Archive for the ‘Writers I revere’ Category

Enjoyed Toronto Premiere of Robertson Davies Play

Thursday, March 4th, 2010

As I’ve noted several times already in this space, Robertson Davies is one of my literary heroes. His novels were among the first to show me that literary prose, compelling stories, and deeply developed characters could coexist with a heaping helping of humour. John Irving also helped enlighten me on that score. That Robertson Davies and I appear together on the list of Leacock Medal Winners (he in 1955, for Leaven of Malice) still sends a tremor through me when I think of it. In December 1995, shortly after his death, my wife and I attended Robertson Davies’ memorial service in Convocation Hall at the University of Toronto. It was the first time I’d ever laid eyes on Douglas Gibson, Davies’ longtime editor, and miraculously, now mine. Last night, some 14 years later, my wife and I attended Robertson Davies: The Peeled I at the wonderful Hart House Theatre, just across the quadrangle from Convocation Hall. It was a one man show featuring Reed Needles as RD. He bears a striking resemblance to the great writer. We thoroughly enjoyed the play. It only runs for a couple days, so if you’re a Davies fan and are anywhere near Toronto, check it out.

Here’s the photo of Robertson Davies that hangs in our third floor library, supervising my writing. Whenever I hit a dry spell or am struggling with a sentence, I look up at this photo for inspiration. Then I get back at it…

Paul Quarrington 1953-2010

Thursday, January 21st, 2010

Like so many other Canlit lovers, I’m torn up today. There will no new Paul Quarrington novel to anticipate. Not any longer. Every few years there would be another, and we would line up to buy it. Then we would line up to hear him read sections to us (so much better than reading it ourselves). Then we would lament that we’d finished reading it. Then, the interminable wait until his next offering arrived. The Quarrington cycle. I know it well.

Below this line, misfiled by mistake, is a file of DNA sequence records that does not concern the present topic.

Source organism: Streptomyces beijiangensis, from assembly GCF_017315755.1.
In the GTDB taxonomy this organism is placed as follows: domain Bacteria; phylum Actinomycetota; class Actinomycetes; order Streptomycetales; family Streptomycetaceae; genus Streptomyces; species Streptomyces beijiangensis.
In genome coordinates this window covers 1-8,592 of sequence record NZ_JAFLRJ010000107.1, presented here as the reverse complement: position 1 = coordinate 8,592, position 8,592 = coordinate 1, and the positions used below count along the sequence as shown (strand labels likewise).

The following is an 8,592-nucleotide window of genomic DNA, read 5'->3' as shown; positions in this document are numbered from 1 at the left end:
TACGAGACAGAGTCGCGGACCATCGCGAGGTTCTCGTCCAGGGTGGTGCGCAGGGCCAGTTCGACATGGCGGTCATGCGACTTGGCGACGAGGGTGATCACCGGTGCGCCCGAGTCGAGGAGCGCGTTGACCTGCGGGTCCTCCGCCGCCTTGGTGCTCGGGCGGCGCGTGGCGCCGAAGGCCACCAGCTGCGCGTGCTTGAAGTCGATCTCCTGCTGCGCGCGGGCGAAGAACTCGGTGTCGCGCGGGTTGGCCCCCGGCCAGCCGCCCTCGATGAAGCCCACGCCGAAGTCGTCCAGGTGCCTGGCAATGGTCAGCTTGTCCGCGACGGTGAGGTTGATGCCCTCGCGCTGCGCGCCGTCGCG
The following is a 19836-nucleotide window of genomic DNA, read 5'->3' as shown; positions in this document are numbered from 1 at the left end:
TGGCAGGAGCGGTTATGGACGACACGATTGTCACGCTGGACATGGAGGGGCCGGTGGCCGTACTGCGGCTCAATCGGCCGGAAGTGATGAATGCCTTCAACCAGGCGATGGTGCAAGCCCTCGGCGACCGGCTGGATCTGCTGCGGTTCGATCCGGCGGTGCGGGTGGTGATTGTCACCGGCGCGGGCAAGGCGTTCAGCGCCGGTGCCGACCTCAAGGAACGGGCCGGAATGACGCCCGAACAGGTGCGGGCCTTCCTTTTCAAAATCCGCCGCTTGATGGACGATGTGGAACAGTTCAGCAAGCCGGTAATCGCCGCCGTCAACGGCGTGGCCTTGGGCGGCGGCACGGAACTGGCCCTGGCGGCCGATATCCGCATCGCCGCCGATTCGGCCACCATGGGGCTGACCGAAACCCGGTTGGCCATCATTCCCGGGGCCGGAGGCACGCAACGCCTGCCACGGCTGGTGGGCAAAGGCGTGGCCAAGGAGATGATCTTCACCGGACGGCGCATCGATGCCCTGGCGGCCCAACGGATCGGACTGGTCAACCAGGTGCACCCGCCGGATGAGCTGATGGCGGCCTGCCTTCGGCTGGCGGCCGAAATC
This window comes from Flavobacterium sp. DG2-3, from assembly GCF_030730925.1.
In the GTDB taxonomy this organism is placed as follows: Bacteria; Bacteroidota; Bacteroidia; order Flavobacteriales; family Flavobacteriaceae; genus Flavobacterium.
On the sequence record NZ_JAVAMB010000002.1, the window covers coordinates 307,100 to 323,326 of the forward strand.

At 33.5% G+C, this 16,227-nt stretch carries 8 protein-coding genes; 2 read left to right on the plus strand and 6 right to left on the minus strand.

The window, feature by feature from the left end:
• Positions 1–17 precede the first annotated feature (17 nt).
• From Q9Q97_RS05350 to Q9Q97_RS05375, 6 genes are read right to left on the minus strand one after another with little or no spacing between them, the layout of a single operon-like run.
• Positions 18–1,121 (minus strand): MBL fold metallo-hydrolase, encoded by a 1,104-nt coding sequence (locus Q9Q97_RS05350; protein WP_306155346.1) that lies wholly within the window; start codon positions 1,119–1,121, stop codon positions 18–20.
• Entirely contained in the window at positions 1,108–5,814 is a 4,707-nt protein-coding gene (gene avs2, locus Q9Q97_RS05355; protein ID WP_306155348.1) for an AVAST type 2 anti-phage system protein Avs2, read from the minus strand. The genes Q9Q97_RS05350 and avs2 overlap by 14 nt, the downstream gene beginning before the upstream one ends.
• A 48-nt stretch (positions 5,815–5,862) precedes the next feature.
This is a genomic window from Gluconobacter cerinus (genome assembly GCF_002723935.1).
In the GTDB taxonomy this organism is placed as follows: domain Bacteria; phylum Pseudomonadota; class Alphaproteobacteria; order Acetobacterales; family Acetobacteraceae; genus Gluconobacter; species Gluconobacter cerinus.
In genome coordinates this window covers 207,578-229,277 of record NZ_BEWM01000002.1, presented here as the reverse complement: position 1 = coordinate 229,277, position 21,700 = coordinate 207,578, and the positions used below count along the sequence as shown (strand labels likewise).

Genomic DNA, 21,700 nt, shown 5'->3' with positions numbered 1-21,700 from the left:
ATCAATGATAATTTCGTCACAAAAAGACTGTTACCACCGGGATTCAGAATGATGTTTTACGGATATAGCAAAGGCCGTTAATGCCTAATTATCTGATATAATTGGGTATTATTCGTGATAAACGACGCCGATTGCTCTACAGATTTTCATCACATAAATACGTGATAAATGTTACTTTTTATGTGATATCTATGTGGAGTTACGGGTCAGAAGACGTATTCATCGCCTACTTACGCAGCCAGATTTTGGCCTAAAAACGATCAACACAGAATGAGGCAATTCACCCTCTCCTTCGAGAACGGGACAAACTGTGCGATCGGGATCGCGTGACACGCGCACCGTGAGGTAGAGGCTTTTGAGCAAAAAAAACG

Long before I dared dream I might one day be a writer, I became an avid Quarrington fan. King Leary was my introduction. I was hooked. I quickly powered through the Quarrington canon and started collecting first editions (I do this for favourite authors). I loved his humour, melancholy introspection, and note-perfect dialogue. I can’t say I wouldn’t have written The Best Laid Plans without reading Paul Quarrington. But I can say with certainty, that his writing inspired me and taught me that it was possible to write a comic novel with a message and with a heart.

Sharing a car with Paul, and then the stage for a reading in Grimsby last spring, is a highlight in my fledgling writerly life. That, and appearing on the list of Leacock winners with him.

I will miss him. You can bet that I’ll have my nose in a Quarrington novel before the night is out, in tribute.

Here’s what I’ve written in the past about Paul:

The National Post’s online book site, The Afterword, collected tributes from the Canadian writing community today. Here’s my contribution.

John Irving on stage in Toronto

Saturday, October 31st, 2009

John Irving